Amyotrophic lateral sclerosis, “ALS” for short, is also known as Lou Gehrig’s Disease. When the famous baseball player Lou Gehrig contracted ALS he experienced a rapid deterioration of his nervous system which resulted in severe loss of muscle control. All victims of ALS share in Lou’s unfortunate physical demise, a deterioration of the body that exhibits in loss of muscle control in the face and neck, speech alterations, and “loss of control of [the] tongue”. Even more troubling, ALS is considered an aggressively corrosive disease, usually taking patient’s lives within three to five years of its onset—almost always within 10 years. ALS has no cure and always takes the lives of its victims.
The amount of medicinal applications of marijuana cannot be overstated—every year the medical establishment (whether traditional or holistic) discovers more uses for this marvelous plant. Moreover, cannabis “has been used throughout the world for more than 5,000 years to treat various medical ailments, and is one of the 50 fundamental herbs of Traditional Chinese Medicine”. For those who have experienced fatal, degenerative diseases such as ALS within their personal lives the idea of a non-addictive, relatively harmless natural medicine is long overdue. That being said, while cannabis cannot cure ALS it can greatly improve the quality of life for those whom suffer from this awful sickness. To illustrate, a scholarly work titled “Cannabis Use in Palliative Care” in the Journal of Clinical Nursing reports that medical marijuana can “be moderately effective in reducing appetite loss, depression, pain, muscular spasticity, drooling and weakness…with the longest relief reported for depression.”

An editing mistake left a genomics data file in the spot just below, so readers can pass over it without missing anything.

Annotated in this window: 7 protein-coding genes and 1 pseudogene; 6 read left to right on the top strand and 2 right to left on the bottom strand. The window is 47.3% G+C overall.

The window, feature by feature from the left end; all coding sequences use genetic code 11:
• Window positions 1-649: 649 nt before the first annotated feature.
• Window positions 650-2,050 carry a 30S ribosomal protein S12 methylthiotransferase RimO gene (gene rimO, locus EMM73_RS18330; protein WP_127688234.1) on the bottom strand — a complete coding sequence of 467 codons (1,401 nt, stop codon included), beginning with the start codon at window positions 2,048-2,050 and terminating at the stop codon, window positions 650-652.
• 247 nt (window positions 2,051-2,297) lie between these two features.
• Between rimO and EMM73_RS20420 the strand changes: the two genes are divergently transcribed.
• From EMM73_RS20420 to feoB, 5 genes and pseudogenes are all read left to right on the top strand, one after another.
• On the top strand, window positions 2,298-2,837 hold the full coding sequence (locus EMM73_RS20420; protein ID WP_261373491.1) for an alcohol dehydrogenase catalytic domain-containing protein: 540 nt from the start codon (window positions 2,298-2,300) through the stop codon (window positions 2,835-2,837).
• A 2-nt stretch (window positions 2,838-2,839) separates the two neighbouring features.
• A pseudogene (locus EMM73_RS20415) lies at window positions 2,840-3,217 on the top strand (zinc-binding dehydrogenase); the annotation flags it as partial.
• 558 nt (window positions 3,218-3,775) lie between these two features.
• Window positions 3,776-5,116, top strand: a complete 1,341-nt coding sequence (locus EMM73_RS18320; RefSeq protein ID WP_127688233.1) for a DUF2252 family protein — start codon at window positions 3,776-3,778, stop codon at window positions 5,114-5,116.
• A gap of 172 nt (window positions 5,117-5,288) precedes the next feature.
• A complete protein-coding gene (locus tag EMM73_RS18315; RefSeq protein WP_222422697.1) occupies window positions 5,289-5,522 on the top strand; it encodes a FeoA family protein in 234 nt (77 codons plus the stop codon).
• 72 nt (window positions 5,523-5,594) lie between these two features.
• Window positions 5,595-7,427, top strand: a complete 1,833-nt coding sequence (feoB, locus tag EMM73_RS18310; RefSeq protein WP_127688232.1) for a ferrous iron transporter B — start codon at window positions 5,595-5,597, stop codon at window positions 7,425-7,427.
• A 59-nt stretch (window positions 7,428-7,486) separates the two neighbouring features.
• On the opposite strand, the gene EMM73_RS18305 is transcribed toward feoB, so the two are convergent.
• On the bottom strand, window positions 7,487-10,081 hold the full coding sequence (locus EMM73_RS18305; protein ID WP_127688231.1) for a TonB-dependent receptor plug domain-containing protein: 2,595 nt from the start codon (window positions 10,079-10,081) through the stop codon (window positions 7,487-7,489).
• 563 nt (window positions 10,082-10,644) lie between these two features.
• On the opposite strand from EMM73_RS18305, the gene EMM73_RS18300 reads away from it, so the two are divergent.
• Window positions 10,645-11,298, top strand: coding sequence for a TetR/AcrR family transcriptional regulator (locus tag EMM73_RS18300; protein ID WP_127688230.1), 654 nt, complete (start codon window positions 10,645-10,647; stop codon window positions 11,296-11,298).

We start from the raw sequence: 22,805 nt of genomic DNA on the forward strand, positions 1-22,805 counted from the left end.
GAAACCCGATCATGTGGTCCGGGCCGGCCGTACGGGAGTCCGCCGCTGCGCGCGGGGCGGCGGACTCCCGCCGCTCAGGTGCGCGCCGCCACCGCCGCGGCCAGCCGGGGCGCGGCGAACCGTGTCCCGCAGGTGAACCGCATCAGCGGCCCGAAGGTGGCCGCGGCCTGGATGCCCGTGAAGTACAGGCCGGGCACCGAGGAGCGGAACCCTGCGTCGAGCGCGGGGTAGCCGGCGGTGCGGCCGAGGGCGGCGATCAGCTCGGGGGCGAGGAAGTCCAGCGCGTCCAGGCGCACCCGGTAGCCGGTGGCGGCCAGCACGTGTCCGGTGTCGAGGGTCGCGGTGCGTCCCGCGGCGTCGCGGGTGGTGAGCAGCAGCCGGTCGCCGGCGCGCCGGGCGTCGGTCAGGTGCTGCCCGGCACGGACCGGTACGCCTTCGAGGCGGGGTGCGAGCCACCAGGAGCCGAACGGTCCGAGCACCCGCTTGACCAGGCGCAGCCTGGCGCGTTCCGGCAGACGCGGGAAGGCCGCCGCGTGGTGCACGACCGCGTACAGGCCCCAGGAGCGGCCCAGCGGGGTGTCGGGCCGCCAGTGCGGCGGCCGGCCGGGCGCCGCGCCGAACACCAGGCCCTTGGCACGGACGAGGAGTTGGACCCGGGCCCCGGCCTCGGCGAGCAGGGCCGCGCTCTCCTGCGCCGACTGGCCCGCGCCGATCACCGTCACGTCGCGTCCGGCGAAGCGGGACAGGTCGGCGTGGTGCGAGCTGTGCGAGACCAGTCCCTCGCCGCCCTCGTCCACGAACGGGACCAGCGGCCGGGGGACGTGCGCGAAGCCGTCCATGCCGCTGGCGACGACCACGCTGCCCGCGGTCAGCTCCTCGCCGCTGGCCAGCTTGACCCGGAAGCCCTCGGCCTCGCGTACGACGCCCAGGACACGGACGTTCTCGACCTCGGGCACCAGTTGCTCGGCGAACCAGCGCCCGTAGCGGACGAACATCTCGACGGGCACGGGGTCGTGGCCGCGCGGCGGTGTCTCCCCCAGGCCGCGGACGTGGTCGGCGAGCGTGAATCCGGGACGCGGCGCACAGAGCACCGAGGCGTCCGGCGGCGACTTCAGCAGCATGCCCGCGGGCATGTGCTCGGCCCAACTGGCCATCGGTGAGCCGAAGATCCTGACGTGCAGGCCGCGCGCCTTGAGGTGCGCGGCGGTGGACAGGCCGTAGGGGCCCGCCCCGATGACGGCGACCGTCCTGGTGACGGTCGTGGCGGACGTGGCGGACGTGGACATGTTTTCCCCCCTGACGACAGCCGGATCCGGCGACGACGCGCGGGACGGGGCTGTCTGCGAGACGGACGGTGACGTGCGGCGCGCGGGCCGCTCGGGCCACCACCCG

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There have never been any official, medically sanctioned tests done on the effectiveness of cannabis treating symptoms of ALS in humans. However, there have been tests on laboratory animals as well as personal testaments as to the validity of cannabis as a medicine in relations to ALS. For starters, numerous ALS patients have testified that “using medical cannabis has enabled them to live from 5 to 15 years after their initial diagnoses” of the disease. The startling number is significantly higher than the 3-5 year life expectancy that is the norm for a majority of ALS victims. To bring it back to laboratory testing, the California Pacific Medical Center reports “that administering THC to mice in with a genetic defect predisposing them to ALS delayed the onset of the disease and prolonged survival.” Interestingly enough, medical authorities feel that the same effects of cannabis on the physiological characteristics of ALS-like predisposed mice can be attributed to human patients. With all things considered, some carefully conducted, government sanctioned studies into the validity of therapeutic cannabis as an ALS relief medication could be a serious boon for the medical community.